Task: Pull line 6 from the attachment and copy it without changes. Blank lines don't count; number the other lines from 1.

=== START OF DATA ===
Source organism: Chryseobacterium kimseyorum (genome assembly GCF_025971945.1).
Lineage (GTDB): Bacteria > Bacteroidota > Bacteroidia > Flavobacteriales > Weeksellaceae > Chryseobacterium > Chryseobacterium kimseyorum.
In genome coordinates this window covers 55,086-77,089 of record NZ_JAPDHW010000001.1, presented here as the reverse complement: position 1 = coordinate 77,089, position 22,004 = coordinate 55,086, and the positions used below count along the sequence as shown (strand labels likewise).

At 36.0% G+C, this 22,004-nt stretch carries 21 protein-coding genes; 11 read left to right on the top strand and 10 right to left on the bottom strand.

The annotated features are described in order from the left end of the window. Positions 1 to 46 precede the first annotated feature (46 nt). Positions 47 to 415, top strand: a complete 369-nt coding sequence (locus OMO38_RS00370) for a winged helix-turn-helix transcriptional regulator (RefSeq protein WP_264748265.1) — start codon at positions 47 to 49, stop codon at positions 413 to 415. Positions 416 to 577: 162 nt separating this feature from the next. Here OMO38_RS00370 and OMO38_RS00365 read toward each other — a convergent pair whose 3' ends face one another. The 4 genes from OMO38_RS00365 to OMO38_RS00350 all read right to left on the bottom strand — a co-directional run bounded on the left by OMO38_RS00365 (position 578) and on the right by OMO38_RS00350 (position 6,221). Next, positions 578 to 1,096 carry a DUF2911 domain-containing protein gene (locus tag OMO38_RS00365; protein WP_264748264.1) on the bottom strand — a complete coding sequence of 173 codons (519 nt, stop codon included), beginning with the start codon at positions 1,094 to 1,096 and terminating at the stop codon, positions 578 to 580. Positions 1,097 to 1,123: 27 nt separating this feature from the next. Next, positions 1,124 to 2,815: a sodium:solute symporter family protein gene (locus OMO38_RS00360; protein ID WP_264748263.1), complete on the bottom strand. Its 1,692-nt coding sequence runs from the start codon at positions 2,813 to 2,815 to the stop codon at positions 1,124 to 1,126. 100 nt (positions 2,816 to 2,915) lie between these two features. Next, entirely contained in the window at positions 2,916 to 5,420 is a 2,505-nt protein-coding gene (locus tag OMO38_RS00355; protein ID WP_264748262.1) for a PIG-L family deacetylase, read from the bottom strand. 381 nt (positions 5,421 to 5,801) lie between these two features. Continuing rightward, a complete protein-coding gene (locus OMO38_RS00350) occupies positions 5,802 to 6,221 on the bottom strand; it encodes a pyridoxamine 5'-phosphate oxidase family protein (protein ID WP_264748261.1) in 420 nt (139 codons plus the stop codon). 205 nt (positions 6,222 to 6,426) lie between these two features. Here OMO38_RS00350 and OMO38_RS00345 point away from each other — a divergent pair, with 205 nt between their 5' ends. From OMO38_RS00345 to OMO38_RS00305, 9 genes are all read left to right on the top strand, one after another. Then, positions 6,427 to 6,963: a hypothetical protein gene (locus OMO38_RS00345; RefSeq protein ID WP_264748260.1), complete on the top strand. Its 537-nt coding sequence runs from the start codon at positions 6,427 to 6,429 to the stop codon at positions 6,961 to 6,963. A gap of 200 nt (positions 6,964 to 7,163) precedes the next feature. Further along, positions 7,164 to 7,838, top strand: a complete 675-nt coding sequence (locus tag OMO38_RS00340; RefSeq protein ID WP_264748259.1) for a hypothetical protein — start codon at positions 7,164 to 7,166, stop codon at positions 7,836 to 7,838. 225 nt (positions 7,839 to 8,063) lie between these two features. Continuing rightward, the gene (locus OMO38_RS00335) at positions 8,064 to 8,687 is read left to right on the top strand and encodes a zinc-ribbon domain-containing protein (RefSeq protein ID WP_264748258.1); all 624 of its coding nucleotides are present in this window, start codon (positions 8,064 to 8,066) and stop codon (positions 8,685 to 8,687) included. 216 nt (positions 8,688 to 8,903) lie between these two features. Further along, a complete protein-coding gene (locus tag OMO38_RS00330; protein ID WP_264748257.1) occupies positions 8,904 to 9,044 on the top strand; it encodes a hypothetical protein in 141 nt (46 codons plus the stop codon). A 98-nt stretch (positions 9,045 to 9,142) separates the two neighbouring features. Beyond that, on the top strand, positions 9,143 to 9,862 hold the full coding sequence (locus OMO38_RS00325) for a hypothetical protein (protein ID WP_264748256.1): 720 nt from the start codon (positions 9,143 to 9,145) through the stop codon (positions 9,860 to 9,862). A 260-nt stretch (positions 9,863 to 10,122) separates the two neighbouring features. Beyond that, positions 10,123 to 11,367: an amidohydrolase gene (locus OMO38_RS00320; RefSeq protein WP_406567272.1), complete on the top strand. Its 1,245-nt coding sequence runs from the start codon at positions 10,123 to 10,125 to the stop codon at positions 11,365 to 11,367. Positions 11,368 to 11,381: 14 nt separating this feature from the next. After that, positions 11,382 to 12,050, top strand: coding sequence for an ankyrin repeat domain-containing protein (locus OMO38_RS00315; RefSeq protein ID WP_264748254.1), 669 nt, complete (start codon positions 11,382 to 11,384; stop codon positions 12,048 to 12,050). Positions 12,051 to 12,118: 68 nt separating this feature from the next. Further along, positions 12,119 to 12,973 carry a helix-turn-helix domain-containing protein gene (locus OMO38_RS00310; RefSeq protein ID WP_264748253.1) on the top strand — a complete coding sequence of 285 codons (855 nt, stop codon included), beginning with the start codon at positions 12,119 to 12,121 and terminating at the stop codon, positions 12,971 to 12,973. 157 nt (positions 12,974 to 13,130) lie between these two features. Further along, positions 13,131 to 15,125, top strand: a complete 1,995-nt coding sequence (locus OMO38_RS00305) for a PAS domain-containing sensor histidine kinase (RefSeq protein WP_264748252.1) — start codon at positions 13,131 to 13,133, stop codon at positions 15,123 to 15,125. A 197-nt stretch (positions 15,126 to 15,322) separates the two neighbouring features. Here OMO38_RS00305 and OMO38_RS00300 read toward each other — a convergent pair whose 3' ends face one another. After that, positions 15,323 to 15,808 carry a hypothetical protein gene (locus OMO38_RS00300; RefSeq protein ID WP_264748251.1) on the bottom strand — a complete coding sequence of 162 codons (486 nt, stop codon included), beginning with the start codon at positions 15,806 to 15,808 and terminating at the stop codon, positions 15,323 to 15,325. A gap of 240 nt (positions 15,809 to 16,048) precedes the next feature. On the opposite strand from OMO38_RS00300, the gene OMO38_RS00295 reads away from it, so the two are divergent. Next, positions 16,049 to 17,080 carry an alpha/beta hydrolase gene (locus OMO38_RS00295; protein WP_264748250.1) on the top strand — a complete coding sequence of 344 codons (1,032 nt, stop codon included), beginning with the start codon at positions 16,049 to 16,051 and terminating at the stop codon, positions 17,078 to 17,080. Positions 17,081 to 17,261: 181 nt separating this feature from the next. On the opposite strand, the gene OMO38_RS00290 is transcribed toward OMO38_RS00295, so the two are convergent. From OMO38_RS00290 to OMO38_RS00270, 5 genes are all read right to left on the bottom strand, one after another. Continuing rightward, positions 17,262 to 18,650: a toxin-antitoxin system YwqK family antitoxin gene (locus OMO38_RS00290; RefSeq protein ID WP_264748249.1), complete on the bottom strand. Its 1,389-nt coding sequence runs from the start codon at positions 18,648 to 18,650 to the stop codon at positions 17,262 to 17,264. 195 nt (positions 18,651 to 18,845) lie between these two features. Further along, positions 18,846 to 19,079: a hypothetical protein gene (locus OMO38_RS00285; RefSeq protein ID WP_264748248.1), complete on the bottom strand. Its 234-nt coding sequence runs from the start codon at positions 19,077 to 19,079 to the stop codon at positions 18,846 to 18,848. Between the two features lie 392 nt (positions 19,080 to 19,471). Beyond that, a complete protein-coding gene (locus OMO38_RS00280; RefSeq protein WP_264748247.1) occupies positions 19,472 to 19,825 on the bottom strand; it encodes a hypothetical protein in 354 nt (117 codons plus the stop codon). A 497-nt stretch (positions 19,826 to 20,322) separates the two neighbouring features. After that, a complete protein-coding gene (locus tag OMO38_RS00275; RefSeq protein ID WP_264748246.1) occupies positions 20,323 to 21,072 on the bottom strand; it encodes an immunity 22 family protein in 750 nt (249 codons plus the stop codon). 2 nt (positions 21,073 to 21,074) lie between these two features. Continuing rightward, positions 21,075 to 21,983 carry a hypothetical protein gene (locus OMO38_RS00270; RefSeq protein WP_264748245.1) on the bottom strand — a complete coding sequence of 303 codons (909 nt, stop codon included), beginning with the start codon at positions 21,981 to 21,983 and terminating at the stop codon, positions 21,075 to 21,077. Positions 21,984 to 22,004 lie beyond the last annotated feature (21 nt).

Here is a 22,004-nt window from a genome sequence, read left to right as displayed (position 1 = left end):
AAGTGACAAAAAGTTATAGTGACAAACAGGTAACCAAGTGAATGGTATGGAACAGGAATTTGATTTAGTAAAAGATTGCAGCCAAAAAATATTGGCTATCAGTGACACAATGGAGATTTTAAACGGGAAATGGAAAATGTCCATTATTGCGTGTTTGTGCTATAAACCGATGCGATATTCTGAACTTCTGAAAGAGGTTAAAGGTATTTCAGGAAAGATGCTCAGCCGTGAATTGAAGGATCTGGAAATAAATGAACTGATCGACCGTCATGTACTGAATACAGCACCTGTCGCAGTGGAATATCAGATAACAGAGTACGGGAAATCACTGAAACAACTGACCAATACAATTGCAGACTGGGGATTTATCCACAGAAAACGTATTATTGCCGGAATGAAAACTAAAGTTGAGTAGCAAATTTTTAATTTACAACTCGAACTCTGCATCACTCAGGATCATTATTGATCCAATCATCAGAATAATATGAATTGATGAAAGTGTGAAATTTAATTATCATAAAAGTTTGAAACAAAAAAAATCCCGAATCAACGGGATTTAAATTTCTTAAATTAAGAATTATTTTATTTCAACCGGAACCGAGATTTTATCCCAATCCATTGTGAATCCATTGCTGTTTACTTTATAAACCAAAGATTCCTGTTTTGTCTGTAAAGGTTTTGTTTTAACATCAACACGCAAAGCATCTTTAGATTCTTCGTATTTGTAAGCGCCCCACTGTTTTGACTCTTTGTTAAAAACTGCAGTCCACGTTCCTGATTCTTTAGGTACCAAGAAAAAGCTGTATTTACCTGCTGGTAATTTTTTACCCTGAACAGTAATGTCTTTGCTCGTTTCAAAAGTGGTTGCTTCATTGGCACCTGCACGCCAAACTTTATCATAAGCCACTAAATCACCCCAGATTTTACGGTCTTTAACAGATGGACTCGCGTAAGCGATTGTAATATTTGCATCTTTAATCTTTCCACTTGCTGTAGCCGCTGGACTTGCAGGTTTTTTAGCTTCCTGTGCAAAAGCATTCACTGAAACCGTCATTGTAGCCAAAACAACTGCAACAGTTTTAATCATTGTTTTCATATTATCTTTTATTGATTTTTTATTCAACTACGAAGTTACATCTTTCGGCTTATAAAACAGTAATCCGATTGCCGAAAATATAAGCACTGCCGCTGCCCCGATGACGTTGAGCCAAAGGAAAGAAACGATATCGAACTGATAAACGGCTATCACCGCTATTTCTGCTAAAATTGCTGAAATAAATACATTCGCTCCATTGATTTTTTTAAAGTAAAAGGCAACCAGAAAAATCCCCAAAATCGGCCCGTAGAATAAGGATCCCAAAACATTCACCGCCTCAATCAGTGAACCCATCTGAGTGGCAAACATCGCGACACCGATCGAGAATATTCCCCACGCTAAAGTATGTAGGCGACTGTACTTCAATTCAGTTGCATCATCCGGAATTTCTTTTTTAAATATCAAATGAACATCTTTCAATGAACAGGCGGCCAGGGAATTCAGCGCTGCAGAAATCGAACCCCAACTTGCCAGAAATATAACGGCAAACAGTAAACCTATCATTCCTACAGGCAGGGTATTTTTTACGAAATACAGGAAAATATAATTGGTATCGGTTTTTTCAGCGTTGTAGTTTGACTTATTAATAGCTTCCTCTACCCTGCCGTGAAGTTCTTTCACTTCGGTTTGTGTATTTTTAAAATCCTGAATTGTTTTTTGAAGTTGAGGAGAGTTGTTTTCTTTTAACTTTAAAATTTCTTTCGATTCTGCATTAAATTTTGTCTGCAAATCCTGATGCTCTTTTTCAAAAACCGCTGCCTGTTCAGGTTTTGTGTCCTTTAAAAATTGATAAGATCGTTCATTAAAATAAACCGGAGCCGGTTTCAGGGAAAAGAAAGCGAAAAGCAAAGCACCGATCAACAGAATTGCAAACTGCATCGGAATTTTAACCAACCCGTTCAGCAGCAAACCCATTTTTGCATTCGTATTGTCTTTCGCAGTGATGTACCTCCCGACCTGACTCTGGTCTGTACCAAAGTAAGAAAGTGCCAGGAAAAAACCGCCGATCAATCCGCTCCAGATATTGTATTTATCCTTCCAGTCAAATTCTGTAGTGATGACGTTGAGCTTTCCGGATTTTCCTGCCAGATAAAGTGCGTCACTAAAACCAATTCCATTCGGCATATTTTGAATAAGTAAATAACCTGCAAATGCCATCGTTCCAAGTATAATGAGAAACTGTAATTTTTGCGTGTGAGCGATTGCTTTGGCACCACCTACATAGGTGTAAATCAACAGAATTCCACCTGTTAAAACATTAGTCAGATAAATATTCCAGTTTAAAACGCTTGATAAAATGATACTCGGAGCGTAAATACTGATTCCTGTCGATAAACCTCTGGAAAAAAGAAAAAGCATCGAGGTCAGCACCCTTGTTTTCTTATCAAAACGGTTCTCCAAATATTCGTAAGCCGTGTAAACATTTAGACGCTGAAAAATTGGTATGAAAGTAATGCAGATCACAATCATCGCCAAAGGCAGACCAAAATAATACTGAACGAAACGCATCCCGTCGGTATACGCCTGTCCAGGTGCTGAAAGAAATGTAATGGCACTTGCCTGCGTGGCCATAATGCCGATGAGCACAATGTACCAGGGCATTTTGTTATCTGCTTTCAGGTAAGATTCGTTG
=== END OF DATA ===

Here is a 22,004-nt window from a genome sequence, read left to right as displayed (position 1 = left end):